There’s been a flurry of excited news coming out of Ghana the past few weeks. Ghana’s growth rate hits 16%. Ghana signs the first $1 billion of its $3 billion loan agreement with China. An additional $6 billion Chinese loan is in the works. The $1.2 billion gas plant project will soon move into high gear. Vice President John Dramani Mahama says Ghana will rake in $1 billion from gas annually and that will allow Ghana to pay off the $3 billion loan ahead of schedule. He predicts the gas industry will create hundreds of thousands of jobs. (Check out Ghana Oil Watch for articles on all this and more.)
Wow! All sounds amazing, but is it too good to be true?
Today I’m posting an article by Stephen Yeboah on the proposed Bonyere gas project. Yeboah, a Ghanaian development practitioner who focuses on the extractive industries, recently participated in a training program on oil and gas reporting funded by Revenue Watch Institute, Thomson Reuters Foundation and the International Institute of ICT Journalism (Penplusbytes).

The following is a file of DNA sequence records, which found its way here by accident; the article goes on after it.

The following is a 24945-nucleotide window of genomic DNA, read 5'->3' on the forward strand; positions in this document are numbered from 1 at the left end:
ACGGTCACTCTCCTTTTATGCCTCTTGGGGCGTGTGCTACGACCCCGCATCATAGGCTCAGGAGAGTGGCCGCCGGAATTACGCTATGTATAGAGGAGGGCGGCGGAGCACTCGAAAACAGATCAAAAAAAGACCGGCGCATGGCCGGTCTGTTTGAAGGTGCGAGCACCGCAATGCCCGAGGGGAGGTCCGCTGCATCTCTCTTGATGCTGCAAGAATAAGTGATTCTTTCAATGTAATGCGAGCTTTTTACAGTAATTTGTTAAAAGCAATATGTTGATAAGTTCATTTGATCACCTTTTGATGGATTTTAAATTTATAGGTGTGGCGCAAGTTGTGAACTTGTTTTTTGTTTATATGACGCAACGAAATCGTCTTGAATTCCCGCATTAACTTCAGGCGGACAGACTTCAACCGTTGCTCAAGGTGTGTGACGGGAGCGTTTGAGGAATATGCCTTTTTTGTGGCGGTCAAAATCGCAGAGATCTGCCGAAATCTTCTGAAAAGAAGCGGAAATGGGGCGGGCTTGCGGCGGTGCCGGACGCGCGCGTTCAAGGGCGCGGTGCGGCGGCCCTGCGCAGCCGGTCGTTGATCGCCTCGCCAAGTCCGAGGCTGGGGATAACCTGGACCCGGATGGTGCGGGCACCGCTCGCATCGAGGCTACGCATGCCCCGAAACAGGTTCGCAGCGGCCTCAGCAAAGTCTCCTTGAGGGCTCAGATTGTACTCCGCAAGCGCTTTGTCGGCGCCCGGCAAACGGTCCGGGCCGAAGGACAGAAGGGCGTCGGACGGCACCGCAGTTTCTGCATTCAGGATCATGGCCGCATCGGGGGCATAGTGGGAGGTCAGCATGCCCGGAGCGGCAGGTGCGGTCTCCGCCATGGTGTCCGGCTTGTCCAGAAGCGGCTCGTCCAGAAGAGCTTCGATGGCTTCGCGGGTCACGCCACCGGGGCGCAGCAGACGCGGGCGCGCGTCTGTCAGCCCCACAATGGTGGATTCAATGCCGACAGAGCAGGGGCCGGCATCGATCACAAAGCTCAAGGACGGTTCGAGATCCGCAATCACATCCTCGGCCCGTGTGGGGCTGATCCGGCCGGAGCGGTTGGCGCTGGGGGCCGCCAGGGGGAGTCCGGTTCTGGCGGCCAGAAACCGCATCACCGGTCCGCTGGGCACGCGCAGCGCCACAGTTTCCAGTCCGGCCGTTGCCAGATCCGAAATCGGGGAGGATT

First some background:
The Jubilee oil development project includes plans to pipe the gas released by the drilling to shore where it will be processed to generate electricity and eventually lead to further industrial development.
Read this and think.
This excellent article details many of the “externalized” costs of oil production — costs that we pay through the myriad subsidies we provide to the oil companies. And one thing worth noting with this accounting: the costs of damage caused by drilling and spills in many developing countries can only be guesstimated. Standard operating procedure for oil companies working in locales far from prying journalists or vigilant authorities is to simply ignore environmental and economic damage.
Out of sight, out of mind.